As our clients push to continually be recognized as one of the “Best Places to Work” globally and to protect the health, safety and rights of contingent workers, companies are increasingly conducting social compliance audits, also known as ethical audits, of their staffing suppliers. In fact, we have recently experienced an increase in the number of requests for “Social Compliance Audits” or questions related to the topic in RFIs and RFPs.
Among other objectives, an audit ensures that staffing suppliers comply with labor laws and regulations and follow a written code of conduct that specifies how workers need to be treated.
Social compliance audits also help program managers and their clients manage risks that could impact their company’s reputation and employment brand, plus, they foster continuous improvement of working conditions in global talent supply chains.
The fact that the 17 UN Global Compact goals have gained widespread global acceptance is a testament to the belief that all workers, regardless of status, should be treated with dignity and respect.
Whether you’re brand-new to social responsibility or already have a self-assessment questionnaire or audit procedures in place, forward-thinking staffing suppliers need to be accountable and play a vital role in supporting social responsibility programs.
The following are just some of the benefits the right staffing company can offer MSPs and their clients.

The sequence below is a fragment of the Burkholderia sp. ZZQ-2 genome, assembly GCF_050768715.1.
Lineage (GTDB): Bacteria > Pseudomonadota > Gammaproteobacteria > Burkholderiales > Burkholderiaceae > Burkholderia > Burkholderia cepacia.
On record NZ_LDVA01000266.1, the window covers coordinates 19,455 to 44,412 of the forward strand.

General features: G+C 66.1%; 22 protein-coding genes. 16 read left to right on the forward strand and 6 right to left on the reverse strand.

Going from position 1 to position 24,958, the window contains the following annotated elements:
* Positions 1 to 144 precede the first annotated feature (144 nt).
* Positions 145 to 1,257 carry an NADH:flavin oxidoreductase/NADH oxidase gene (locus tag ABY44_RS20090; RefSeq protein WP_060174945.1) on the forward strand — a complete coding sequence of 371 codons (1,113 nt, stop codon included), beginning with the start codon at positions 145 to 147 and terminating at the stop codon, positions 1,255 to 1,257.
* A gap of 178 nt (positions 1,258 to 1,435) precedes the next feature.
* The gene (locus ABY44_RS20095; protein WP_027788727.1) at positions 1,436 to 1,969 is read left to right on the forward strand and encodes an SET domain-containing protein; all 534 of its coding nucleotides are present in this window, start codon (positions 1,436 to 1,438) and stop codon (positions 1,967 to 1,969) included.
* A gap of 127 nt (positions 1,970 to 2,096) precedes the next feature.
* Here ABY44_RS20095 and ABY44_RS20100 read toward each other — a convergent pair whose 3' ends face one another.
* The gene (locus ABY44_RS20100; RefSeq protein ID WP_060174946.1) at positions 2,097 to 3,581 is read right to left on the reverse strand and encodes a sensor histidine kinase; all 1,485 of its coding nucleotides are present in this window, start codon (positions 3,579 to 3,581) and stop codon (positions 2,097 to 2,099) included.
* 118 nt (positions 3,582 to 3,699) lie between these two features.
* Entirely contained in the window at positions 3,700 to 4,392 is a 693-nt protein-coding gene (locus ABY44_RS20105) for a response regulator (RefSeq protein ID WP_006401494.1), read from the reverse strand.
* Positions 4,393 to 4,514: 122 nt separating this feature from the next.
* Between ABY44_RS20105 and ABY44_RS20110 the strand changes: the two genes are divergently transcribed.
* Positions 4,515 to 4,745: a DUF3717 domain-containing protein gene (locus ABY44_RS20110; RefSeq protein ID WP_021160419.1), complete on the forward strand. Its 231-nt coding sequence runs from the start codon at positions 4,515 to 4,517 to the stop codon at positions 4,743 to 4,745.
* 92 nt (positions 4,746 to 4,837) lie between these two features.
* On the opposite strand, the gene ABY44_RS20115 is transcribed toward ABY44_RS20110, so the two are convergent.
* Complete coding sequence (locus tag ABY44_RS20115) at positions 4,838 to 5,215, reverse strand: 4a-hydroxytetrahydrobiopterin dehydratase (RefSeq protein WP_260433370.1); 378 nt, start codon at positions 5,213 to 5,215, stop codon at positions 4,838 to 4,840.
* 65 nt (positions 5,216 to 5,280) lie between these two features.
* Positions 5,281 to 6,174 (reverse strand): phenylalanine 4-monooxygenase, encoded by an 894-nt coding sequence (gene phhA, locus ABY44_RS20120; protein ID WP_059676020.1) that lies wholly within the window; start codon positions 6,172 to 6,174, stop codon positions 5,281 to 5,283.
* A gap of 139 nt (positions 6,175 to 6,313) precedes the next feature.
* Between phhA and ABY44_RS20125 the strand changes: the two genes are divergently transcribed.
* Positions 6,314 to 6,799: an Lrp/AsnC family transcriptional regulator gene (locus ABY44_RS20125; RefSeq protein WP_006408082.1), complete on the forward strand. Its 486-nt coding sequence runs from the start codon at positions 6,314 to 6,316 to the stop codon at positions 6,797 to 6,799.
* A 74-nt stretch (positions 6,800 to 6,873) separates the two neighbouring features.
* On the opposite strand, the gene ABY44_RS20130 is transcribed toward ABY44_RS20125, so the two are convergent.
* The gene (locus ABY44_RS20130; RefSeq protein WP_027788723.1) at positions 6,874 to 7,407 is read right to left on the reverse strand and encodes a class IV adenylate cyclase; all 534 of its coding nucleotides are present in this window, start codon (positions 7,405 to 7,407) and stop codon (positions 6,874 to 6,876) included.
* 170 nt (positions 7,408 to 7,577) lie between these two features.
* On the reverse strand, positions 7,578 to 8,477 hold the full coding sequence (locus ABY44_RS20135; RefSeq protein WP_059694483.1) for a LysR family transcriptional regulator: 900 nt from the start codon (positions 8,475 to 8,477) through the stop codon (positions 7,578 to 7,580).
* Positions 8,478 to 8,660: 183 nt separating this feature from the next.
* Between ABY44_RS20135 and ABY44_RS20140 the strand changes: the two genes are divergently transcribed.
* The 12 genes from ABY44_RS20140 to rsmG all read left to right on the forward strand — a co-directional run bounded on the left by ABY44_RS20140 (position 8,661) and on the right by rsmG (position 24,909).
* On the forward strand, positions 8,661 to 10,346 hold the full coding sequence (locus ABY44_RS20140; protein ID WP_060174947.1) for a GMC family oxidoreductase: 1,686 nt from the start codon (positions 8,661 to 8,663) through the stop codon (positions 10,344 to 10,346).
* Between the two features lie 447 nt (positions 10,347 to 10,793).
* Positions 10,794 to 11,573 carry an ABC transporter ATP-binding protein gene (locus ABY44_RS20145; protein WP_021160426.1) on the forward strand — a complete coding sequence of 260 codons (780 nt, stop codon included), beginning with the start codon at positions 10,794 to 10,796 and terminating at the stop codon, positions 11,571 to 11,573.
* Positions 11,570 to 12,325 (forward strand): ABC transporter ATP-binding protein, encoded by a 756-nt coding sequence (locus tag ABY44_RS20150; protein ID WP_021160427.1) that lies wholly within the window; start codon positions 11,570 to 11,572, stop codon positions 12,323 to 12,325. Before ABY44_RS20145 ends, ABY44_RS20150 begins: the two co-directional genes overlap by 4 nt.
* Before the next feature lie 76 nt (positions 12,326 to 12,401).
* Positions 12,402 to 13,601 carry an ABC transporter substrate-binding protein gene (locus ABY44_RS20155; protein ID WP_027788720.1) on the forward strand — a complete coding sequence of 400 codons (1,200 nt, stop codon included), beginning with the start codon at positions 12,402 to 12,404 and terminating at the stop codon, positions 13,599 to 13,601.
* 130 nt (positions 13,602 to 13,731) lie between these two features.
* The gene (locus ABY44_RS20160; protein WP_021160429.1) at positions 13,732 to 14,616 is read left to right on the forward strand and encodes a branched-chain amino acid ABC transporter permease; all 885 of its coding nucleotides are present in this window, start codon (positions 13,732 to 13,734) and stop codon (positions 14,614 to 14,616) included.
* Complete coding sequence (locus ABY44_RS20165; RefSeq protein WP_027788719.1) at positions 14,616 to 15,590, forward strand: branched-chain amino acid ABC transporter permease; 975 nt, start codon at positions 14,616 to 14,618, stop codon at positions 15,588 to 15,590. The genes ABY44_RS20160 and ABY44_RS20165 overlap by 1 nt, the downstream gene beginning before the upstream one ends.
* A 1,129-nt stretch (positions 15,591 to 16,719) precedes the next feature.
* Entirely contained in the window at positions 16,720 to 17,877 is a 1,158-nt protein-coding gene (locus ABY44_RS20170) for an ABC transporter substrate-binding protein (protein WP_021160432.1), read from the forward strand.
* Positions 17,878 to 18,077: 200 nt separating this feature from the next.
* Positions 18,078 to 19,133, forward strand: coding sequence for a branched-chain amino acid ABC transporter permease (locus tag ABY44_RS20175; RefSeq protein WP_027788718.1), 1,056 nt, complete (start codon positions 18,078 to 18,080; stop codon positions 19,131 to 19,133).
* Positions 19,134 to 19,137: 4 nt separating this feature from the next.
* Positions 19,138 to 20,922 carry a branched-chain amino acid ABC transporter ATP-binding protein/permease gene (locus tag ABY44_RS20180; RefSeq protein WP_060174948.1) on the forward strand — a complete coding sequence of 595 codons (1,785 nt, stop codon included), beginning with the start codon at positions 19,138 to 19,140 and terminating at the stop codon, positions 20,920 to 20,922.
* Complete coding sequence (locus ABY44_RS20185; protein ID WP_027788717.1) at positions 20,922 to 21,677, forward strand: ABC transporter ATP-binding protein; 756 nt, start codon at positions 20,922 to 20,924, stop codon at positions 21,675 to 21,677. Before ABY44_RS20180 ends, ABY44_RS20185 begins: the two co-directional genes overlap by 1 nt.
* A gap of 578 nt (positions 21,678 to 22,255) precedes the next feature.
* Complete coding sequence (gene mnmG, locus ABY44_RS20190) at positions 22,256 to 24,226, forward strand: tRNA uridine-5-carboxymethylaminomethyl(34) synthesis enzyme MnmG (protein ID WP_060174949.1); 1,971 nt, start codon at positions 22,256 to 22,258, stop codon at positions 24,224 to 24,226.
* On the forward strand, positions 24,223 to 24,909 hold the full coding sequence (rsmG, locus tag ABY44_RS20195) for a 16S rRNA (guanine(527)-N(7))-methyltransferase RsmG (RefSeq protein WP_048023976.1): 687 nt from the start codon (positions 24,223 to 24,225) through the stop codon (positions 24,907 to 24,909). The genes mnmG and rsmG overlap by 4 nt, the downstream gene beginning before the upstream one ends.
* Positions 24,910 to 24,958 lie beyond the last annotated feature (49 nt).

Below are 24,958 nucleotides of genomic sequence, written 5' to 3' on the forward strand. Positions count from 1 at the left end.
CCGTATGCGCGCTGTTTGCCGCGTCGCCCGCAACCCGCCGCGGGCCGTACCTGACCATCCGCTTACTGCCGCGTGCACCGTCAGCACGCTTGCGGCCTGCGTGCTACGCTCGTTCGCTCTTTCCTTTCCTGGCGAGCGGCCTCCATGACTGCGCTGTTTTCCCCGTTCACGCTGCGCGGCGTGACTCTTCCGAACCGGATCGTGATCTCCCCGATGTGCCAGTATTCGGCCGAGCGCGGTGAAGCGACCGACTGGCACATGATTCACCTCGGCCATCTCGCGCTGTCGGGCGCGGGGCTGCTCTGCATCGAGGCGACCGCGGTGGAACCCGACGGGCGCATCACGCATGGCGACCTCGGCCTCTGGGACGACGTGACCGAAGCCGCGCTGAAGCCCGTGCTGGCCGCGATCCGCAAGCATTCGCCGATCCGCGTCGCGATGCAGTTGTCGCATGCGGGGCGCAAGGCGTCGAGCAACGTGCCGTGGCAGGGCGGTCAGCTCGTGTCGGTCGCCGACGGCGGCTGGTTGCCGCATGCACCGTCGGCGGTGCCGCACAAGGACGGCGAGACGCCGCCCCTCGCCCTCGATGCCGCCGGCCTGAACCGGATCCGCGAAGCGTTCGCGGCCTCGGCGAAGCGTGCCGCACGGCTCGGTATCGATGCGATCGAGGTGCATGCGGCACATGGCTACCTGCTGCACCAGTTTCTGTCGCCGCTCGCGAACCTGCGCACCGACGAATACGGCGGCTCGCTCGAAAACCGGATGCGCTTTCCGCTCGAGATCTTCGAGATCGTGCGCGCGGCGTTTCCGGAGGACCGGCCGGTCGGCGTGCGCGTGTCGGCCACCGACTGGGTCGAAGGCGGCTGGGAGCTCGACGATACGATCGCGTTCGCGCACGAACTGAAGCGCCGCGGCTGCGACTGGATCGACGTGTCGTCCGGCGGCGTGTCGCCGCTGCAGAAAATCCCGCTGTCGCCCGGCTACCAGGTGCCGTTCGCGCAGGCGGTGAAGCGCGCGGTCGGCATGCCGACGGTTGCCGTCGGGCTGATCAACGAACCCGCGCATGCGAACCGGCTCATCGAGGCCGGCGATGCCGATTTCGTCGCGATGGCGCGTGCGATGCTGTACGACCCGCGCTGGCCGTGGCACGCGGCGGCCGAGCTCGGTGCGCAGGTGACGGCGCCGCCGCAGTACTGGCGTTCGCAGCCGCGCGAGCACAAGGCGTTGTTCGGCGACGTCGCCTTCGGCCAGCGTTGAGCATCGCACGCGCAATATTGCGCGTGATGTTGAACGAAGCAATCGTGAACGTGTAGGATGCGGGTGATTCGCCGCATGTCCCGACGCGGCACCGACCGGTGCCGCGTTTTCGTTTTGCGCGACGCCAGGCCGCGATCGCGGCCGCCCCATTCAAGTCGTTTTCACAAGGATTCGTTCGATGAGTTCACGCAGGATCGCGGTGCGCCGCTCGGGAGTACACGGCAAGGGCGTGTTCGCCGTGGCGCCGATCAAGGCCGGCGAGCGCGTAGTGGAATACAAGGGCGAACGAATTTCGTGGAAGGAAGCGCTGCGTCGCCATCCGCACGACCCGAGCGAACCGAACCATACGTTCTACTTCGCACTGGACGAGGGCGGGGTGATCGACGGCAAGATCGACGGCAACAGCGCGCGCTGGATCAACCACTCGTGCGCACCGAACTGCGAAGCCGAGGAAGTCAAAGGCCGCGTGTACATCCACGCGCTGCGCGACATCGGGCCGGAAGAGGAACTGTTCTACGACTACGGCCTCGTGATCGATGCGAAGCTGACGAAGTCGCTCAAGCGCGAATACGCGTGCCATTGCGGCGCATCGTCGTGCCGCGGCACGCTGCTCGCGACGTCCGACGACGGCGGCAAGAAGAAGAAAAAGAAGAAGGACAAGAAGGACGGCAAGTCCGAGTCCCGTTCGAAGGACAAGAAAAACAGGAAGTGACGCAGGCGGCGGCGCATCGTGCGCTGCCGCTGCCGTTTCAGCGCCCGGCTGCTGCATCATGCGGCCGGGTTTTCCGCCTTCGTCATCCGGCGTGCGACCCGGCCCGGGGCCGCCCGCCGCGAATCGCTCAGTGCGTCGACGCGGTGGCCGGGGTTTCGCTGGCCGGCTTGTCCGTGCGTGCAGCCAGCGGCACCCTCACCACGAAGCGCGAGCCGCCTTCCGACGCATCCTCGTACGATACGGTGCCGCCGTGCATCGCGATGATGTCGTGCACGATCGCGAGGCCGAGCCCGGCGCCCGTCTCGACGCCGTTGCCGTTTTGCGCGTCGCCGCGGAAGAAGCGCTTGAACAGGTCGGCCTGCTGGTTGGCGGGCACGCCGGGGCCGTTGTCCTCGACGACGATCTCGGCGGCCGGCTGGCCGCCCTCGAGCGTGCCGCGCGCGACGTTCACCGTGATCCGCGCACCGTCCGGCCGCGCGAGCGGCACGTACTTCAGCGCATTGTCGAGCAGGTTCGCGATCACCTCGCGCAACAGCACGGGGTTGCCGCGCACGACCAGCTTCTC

Documented Policies and Codes of Conduct (CoC)
A staffing firm that is serious about complying with labor laws and regulations will have a written policy that covers discrimination, overtime, health and safety, discipline and collective bargaining.
Agencies need to create a code of conduct (CoC), designed to provide guidance regarding a company’s standards of integrity and business conduct, ethics and standards and display it prominently online and in employment contracts. The CoC defines standards of professionalism towards:
Policy Management and Compliance
To identify potential issues and ensure compliance, staffing firms need to develop a formal policy management program and conduct proactive risk assessments and regular self-directed “mini” audits.
An effective program will not only embed respect for human rights, it will include methods and sources for tracking changes to labor laws and regulations, performance metrics and measurements and rules for collecting and maintaining records and data pertaining to the employment of migrant or foreign workers.
A staffing firm should be able to confirm that it is complying with all laws pertaining to foreign workers in specialized occupations including “reasonable costs of transportation,” fees and that contracts are written in a language that foreign workers can understand.
Support for Reporting Concerns
Staffing firms should provide a way for contingents to report potential violations or concerns about working conditions or treatment anonymously while on assignment. Moreover, the staffing firm should communicate that the contingent worker will not be disciplined or be subjected to retaliation for asking questions or voicing concerns.
Auditing has grown in importance as global supply chains have increased the sourcing of talent from foreign countries. Attention to social compliance also serves to protect a client’s reputation among potential employees, highly skilled contractors and consumers.
By working together, MSPs, clients and their staffing partners can ensure that every worker enjoys the right to safe working conditions, freedom of employment, safety from discrimination, harassment and more.